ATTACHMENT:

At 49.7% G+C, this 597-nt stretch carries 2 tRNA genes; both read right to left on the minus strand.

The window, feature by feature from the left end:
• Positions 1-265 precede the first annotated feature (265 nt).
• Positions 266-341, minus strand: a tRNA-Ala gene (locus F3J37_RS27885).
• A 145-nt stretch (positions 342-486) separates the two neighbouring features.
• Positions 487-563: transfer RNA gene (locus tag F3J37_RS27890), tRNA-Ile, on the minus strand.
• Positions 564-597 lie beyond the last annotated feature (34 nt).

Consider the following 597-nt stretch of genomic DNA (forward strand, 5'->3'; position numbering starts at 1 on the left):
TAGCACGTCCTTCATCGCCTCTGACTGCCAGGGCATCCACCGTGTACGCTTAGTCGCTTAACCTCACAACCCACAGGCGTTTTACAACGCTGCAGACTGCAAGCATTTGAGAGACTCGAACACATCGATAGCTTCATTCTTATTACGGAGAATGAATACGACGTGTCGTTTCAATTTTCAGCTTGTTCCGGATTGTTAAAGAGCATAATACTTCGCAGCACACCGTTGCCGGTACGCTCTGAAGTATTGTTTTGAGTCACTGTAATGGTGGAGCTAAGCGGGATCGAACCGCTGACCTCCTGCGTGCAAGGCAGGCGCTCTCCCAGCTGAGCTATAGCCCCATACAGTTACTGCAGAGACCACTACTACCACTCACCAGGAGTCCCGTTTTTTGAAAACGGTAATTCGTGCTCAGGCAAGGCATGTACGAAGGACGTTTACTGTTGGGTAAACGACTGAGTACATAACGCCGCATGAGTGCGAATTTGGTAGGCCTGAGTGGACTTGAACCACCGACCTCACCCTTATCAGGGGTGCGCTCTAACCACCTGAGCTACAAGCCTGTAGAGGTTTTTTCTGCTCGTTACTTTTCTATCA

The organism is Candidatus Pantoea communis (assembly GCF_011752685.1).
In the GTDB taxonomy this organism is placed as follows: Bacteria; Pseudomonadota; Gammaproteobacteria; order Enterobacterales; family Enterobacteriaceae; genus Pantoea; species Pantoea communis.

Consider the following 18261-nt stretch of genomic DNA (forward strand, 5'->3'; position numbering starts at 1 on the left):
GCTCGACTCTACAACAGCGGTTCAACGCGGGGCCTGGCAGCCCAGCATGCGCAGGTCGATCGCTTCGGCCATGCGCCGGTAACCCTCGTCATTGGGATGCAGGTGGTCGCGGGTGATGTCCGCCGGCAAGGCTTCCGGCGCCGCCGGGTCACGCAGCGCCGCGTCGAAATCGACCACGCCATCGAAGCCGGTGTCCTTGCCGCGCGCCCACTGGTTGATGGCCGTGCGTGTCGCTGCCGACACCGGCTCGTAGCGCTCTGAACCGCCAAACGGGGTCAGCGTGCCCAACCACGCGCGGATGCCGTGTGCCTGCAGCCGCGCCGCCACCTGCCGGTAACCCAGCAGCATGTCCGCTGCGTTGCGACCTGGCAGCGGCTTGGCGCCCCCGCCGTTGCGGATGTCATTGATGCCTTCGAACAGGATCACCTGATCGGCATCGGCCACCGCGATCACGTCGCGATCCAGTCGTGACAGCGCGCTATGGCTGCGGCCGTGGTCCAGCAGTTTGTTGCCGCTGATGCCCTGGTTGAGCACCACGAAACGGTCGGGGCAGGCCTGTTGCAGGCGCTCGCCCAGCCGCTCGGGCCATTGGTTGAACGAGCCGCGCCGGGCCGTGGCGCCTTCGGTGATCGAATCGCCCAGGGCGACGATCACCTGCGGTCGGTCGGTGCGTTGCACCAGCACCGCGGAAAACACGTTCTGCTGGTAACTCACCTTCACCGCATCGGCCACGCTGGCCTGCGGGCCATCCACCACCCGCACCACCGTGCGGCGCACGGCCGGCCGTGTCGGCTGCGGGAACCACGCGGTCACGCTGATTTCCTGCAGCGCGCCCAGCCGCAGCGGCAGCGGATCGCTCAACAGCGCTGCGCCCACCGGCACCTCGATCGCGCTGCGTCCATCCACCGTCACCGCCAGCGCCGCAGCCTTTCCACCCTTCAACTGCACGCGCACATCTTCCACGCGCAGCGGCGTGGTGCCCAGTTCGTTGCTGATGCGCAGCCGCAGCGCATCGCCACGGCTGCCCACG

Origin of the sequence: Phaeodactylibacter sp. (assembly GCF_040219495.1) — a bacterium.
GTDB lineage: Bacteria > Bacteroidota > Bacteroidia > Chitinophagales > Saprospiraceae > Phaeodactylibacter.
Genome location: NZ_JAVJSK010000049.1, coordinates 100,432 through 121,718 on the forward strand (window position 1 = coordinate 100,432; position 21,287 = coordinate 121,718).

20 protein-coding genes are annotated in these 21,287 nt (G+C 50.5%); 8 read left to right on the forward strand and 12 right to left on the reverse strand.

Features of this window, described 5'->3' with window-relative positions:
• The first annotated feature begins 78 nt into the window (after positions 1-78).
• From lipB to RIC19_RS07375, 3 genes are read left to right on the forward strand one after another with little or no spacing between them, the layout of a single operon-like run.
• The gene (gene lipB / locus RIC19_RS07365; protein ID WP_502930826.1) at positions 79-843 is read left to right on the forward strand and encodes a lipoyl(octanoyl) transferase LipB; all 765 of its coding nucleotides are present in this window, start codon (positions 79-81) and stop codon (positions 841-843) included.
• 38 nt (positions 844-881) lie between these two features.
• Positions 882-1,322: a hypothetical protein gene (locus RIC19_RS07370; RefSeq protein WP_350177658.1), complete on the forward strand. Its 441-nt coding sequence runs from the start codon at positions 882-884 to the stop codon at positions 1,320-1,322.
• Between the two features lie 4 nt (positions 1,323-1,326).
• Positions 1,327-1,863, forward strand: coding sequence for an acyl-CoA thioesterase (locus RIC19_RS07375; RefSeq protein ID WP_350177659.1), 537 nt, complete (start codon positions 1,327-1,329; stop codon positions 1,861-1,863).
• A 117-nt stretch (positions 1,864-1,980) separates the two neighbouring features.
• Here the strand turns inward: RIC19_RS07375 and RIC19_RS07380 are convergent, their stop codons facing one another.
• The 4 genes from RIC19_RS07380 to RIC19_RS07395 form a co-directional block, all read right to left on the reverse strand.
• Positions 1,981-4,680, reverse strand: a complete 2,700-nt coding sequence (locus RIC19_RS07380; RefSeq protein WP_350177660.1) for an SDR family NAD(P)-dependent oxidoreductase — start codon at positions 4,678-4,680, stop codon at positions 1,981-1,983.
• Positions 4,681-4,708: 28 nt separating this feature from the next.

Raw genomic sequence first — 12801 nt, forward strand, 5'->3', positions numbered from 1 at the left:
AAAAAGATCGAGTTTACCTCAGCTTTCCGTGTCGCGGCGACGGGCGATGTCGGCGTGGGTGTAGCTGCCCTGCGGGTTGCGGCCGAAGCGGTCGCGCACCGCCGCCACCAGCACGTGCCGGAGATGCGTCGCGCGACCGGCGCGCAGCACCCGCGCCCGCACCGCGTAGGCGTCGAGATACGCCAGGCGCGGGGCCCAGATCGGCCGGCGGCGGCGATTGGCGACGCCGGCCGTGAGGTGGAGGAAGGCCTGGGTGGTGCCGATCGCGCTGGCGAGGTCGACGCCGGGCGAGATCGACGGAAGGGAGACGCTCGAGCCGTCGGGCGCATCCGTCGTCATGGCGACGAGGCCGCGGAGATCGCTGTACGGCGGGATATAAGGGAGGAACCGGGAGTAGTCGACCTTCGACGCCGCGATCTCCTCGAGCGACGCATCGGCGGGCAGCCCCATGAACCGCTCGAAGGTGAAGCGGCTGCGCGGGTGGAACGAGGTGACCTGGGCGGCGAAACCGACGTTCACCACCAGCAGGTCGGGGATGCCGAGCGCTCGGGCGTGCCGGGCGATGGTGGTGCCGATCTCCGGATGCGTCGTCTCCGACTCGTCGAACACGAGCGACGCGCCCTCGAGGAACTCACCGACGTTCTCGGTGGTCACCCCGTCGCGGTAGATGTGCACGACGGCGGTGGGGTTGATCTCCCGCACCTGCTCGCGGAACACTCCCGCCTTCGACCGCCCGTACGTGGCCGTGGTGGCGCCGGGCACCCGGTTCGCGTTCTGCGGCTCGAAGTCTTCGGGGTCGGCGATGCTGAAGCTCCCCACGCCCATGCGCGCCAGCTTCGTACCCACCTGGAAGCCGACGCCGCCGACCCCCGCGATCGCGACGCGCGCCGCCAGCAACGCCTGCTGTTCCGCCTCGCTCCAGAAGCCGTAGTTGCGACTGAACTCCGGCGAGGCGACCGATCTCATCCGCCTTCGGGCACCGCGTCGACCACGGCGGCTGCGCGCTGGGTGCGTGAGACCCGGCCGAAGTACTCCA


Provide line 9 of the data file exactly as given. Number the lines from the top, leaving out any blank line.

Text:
TAGCACGTCCTTCATCGCCTCTGACTGCCAGGGCATCCACCGTGTACGCTTAGTCGCTTAACCTCACAACCCACAGGCGTTTTACAACGCTGCAGACTGCAAGCATTTGAGAGACTCGAACACATCGATAGCTTCATTCTTATTACGGAGAATGAATACGACGTGTCGTTTCAATTTTCAGCTTGTTCCGGATTGTTAAAGAGCATAATACTTCGCAGCACACCGTTGCCGGTACGCTCTGAAGTATTGTTTTGAGTCACTGTAATGGTGGAGCTAAGCGGGATCGAACCGCTGACCTCCTGCGTGCAAGGCAGGCGCTCTCCCAGCTGAGCTATAGCCCCATACAGTTACTGCAGAGACCACTACTACCACTCACCAGGAGTCCCGTTTTTTGAAAACGGTAATTCGTGCTCAGGCAAGGCATGTACGAAGGACGTTTACTGTTGGGTAAACGACTGAGTACATAACGCCGCATGAGTGCGAATTTGGTAGGCCTGAGTGGACTTGAACCACCGACCTCACCCTTATCAGGGGTGCGCTCTAACCACCTGAGCTACAAGCCTGTAGAGGTTTTTTCTGCTCGTTACTTTTCTATCA